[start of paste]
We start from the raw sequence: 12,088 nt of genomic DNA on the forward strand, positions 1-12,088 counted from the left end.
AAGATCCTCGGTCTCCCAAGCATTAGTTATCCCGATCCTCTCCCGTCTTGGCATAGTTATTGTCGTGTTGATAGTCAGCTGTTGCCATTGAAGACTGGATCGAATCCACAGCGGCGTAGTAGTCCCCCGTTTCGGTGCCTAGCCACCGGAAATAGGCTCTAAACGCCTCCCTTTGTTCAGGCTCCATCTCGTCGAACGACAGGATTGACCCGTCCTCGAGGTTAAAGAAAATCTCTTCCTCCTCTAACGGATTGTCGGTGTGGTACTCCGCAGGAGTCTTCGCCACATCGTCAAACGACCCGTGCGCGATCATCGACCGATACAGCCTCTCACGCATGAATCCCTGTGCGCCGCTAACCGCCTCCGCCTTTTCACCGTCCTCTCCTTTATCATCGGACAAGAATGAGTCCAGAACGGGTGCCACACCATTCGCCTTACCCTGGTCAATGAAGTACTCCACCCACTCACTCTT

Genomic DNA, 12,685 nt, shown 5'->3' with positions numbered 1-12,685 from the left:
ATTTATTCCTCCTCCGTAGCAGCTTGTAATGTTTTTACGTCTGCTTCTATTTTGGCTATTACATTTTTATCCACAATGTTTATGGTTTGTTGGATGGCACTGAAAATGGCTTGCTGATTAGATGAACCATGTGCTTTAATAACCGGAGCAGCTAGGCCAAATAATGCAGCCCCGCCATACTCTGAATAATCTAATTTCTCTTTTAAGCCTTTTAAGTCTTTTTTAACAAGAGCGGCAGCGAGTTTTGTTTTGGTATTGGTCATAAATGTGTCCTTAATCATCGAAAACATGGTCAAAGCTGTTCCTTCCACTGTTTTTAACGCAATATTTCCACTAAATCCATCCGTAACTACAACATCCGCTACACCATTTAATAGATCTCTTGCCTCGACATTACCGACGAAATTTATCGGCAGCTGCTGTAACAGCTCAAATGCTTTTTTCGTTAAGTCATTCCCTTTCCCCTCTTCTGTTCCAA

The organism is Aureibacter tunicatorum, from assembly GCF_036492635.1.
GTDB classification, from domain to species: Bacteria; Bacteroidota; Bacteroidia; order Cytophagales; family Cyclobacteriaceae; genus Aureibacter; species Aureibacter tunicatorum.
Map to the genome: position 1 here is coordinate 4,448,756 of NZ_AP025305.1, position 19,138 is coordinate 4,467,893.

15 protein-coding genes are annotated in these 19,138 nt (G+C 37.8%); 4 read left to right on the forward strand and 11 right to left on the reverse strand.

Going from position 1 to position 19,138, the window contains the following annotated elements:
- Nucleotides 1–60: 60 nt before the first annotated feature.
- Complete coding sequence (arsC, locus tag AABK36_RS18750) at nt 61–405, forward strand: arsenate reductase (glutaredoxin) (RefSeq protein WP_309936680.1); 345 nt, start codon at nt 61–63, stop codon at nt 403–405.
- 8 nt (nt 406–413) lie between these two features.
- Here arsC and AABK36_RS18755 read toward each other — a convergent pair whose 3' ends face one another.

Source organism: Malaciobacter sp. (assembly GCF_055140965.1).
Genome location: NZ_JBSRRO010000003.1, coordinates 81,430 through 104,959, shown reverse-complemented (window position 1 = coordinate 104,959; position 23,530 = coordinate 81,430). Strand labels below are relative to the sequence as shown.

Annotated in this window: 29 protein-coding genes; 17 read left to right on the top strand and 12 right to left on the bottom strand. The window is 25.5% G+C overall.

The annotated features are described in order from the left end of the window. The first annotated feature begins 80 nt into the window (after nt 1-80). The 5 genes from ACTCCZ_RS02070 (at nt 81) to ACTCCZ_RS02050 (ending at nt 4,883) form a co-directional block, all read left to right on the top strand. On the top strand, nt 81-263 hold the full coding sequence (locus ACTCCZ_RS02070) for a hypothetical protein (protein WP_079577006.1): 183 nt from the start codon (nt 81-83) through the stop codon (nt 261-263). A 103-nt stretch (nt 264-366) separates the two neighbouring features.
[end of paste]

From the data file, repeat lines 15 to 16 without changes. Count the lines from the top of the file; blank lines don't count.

Genome location: NZ_JBSRRO010000003.1, coordinates 81,430 through 104,959, shown reverse-complemented (window position 1 = coordinate 104,959; position 23,530 = coordinate 81,430). Strand labels below are relative to the sequence as shown.

Annotated in this window: 29 protein-coding genes; 17 read left to right on the top strand and 12 right to left on the bottom strand. The window is 25.5% G+C overall.